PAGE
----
TAMPA — They gravitated to the courtside seats and lower rows, not sure what they were about to witness.
These few dozen USF basketball boosters had been lured to the Sun Dome on Thursday night by invitation. Joining them were current players, who sat in courtside chairs on the opposite side of the floor. Bulls coaches loitered near the bench.
Then, familiar figures emerged from an arena tunnel, and the cork suddenly was popped on a human time capsule.
Nostalgia, glory and camaraderie spilled out. So, too, did Toarlyn Fitzpatrick's silky jumper, Anthony Collins' dexterous handles, Ron Anderson Jr.'s outlet throws. All had been preserved.
"It's kind of amazing," Fitzpatrick said.
The 2012 Bulls — or at least a big chunk of their bracket-busting nucleus — were back. And not for one night only.
After Thursday's meet and greet comes survive and advance. Five years after their mesmerizing NCAA Tournament run ended just shy of the Sweet 16, several of the 2012 Bulls and a few of their more grizzled peers are trying to replicate that magic in The Basketball Tournament.
The 64-team, single-elimination event in its fourth year comes with a $2 million winner-take-all prize. Teams consist primarily of former collegians and overseas pros, many from the same school or geographic region. Several former NBA players are participating. Greg Oden, the NBA's 2007 No. 1 overall draft pick, is on a team made up mostly of former Ohio State players. Boeheim's Army, featuring several former Syracuse players — including All-ACC first-teamer C.J. Fair and McDonald's All-American Eric Devendorf — also is entered.
All 10 guys on the Tampa Bulls roster — many of them play professionally overseas — played for USF. Half were members of the '12 squad that finished 22-14 and recorded the school's only two NCAA Tournament victories.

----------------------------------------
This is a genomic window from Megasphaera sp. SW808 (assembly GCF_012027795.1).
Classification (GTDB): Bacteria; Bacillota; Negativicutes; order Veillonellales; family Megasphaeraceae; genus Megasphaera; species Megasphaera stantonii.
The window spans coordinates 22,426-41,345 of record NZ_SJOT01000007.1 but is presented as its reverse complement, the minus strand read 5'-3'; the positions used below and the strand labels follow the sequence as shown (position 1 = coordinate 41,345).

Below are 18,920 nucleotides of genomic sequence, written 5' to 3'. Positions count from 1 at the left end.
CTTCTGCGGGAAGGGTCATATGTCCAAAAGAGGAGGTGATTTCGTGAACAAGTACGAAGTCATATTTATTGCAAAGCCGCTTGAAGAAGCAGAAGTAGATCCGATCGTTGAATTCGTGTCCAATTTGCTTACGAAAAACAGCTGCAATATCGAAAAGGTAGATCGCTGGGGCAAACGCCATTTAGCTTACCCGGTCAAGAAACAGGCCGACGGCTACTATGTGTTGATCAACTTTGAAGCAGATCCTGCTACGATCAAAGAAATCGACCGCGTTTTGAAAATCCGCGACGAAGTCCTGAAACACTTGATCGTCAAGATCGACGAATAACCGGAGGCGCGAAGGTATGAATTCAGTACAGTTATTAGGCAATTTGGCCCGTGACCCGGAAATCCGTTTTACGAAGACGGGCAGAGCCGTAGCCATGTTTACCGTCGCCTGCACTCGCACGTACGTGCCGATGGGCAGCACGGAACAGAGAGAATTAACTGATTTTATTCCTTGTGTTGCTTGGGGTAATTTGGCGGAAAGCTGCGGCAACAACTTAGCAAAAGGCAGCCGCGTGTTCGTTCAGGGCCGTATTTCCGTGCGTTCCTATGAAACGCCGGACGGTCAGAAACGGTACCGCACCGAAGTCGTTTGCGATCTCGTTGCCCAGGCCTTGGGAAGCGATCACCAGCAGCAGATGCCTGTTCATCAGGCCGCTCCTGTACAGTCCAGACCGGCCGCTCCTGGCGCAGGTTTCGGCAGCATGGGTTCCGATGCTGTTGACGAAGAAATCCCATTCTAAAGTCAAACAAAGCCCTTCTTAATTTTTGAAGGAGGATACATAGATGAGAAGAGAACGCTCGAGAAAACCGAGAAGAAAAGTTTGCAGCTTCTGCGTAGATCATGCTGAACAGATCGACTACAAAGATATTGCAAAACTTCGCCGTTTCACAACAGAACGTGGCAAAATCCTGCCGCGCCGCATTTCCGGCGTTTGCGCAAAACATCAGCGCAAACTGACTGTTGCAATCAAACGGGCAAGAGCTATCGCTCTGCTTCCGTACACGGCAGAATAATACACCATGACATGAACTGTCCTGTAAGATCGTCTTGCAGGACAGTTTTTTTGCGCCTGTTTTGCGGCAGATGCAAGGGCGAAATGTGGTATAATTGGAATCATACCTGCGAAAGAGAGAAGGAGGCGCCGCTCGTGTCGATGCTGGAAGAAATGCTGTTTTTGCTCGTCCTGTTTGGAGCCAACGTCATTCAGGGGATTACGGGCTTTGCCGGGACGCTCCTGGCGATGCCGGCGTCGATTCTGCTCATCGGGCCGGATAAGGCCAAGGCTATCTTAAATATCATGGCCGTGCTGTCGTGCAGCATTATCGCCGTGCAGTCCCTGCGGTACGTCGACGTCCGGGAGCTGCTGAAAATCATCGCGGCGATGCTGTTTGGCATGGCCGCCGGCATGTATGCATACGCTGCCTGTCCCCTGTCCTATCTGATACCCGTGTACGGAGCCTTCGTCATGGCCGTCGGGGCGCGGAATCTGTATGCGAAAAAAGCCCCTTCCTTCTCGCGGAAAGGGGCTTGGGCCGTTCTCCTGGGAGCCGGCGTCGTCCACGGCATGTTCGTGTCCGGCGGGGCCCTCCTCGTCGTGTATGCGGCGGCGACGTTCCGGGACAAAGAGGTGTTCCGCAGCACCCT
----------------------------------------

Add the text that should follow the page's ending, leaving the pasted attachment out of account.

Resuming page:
The rest of the roster includes guard Dominique Jones — the No. 5 scorer in school history and a veteran of 80 games with the Dallas Mavericks — and former Robinson High star Terrence Leather. Anthony Brammer and Mike Brown, video assistants for then-USF coach Stan Heath in 2012, serve as coach and general manager, respectively.
"Some people's games grew; some people have gotten older. The good thing about it is, everyone knows their role," said Collins, a freshman point guard on the 2012 team who found his offensive groove (averaging 14 points per game) in three NCAA Tournament games.
"This is not about anything selfish like a professional contract. It doesn't matter who scores 40 points. Our main objective is to win at the end of the day. That's what it's all about, and everybody knows that."
Such was the prevailing sentiment a half-decade ago. Buoyed by selflessness and a suffocating defense, the '12 Bulls won 12 Big East games — equaling USF's combined league win total of the previous two seasons — to squeak into the 68-team NCAA field as an at-large pick.
The regular season's highlight: a 58-51 triumph at Louisville on senior night. It was one of 26 games in which USF allowed fewer than 60 points.
"That was the game that really got us into the NCAA Tournament," Heath, now a Boston College assistant, said by phone Thursday. "They were very feisty; they were tough. Everything was a battle, and we actually kind of skewed practice to where we brought out the competition level."
Yet the competition ended at scoring acclaim. Offensively, no one averaged in double figures, but five averaged between 8 and 9.5 points.
"As much as they were incredible on the defensive end, they really were some talented offensive players," Heath said. "But they bought into what we needed to do to be successful."
It's that type of balance and continuity that Fitzpatrick and Anderson were trying to rekindle when they brainstormed the idea with Brown last year about forming a squad for The Basketball Tournament. The group practiced all week in Tampa and was set to fly out Friday for today's 10:45 a.m. opener against Seven City Grain (Va.) in Charlotte, N.C.
"They wanted the core of guys from that ('12) team," Brammer said. "All these guys have played together, played open gyms together, but just to jump-start that chemistry again, it's been getting better and better."
And it could parlay into one more shining moment.
"That's a really talented team," Heath said. "The guy we really don't talk about is Dominique Jones, who's arguably one of the most talented players to come through (USF). You add those guys with that mentality, and now you've got a prolific scorer — anything can happen with that group."
Contact Joey Knight at firstname.lastname@example.org. Follow @TBTimes_Bulls.